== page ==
Feature Story | 6-Nov-2023

Argonne researchers to present cutting-edge work at SC23 conference

International conference is a showcase of state-of-the-art developments in high performance computing

DOE/Argonne National Laboratory

Nearly 100 scientists to share Argonne’s work in exascale, computing software, artificial intelligence methods and more.

Researchers from the U.S. Department of Energy’s (DOE) Argonne National Laboratory will highlight their most recent accomplishments in simulations, algorithm development, artificial intelligence (AI) and software at SC23, the International Conference for High Performance Computing, Networking, Storage and Analysis, taking place in Denver Nov. 12-16.

Rachana Ananthakrishnan and Tom Uram will talk about Nexus, a pioneering approach to connecting experimental, computing, and storage facilities at Argonne and beyond into an interconnected scientific infrastructure, in a featured talk at the DOE’s exhibit booth. Argonne researchers will also spotlight the Aurora exascale supercomputer at the Intel exhibit booth, including Aurora’s impact on the developer community, exascale application readiness and a demo of Aurora early science work using in-situ visualization.

Some notable Argonne activities are highlighted below. For the full schedule of conference participation, visit Argonne’s SC23 website.


Valerie Taylor, a Distinguished Fellow and director of Argonne’s Mathematics and Computer Science division, will moderate the SC23 opening plenary ​“I Am HPC: Impact and Future Directions.” Taylor’s research focuses on performance analysis and modeling of parallel scientific applications, and she is also CEO and president of the Center for Minorities and People with Disabilities in Information Technology. She will be joined by thought leaders for a lively discussion of the social impact of high performance computing (HPC) in the context of leading scientific and technical achievements and resources.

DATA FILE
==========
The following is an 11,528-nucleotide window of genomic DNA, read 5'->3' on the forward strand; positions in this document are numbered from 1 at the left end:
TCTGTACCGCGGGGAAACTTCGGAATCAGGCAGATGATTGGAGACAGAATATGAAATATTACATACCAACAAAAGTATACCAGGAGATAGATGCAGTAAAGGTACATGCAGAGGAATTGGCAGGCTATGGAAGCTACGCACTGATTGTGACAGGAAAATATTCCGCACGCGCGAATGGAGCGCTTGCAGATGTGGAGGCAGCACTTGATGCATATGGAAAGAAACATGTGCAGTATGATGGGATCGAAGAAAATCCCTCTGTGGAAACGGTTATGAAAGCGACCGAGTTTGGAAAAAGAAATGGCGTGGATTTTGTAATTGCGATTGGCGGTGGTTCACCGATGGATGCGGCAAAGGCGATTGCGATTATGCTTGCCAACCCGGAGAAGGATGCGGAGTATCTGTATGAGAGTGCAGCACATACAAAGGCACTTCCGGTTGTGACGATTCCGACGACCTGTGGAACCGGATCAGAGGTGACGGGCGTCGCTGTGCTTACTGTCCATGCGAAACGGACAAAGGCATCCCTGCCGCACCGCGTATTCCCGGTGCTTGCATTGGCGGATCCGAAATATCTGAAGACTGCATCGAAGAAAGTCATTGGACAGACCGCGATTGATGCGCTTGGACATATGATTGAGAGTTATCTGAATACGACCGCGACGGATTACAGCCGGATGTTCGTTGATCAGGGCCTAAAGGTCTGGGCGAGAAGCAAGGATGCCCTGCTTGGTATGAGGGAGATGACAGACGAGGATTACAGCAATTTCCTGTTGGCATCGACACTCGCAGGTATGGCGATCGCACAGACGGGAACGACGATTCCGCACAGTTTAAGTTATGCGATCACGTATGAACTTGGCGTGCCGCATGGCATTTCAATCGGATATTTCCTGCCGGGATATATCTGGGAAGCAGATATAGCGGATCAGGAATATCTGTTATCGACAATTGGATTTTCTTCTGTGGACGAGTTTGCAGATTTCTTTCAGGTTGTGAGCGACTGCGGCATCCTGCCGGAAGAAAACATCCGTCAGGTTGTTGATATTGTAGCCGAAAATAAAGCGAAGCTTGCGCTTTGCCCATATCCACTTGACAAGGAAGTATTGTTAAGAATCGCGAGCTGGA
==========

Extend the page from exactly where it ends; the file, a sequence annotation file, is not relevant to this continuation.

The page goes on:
Gordon Bell Prize Finalists

Argonne researchers are part of two teams that are finalists for this prestigious award. A team from Argonne, DOE’s Oak Ridge National Laboratory, Penn State University and the University of Illinois at Urbana-Champaign is a Gordon Bell Prize finalist for ​“Exascale Multiphysics Nuclear Reactor Simulations for Advanced Designs,” the first simulation of a fully coupled, fully resolved nuclear reactor core. Key to the innovative simulation by the research team is the coupling of NekRS, a spectral element code developed at Argonne for computational fluid dynamics simulations, and Shift, a high-fidelity Monte Carlo neutron transport code.

Argonne researchers are also part of a second multi-lab team led by DOE’s Sandia National Laboratory that is nominated for the new Gordon Bell Prize for Climate Modeling. The Energy Exascale Earth System Model (E3SM) team ran an unprecedented high-resolution global atmosphere model on the Frontier exascale supercomputer. Called the Simple Cloud Resolving E3SM Atmosphere Model, it provides a more accurate representation of cloud processes and their impact on climate change and weather patterns.

Superconducting Digital Computing

Superconducting digital computing (SDC) offers the benefits of reducing latency and energy disparity and has significant potential to preserve performance scaling for a wide range of high-performance computing applications. Rick Stevens, associate laboratory director of Computing, Environment and Life Sciences at Argonne, will participate in a panel focusing on how SDC may be used in practice in future systems and the research and development needed to realize that potential.

AI/ML for Scientific Applications

Murali Emani of the Argonne Leadership Computing Facility (ALCF), a DOE Office of Science user facility, will join colleagues to lead the fourth annual workshop on the use of AI/machine learning (ML) in scientific applications. Computer scientists and domain scientists from government, academia and industry will share advances, introduce new scientific application problems, and stimulate tools and infrastructures.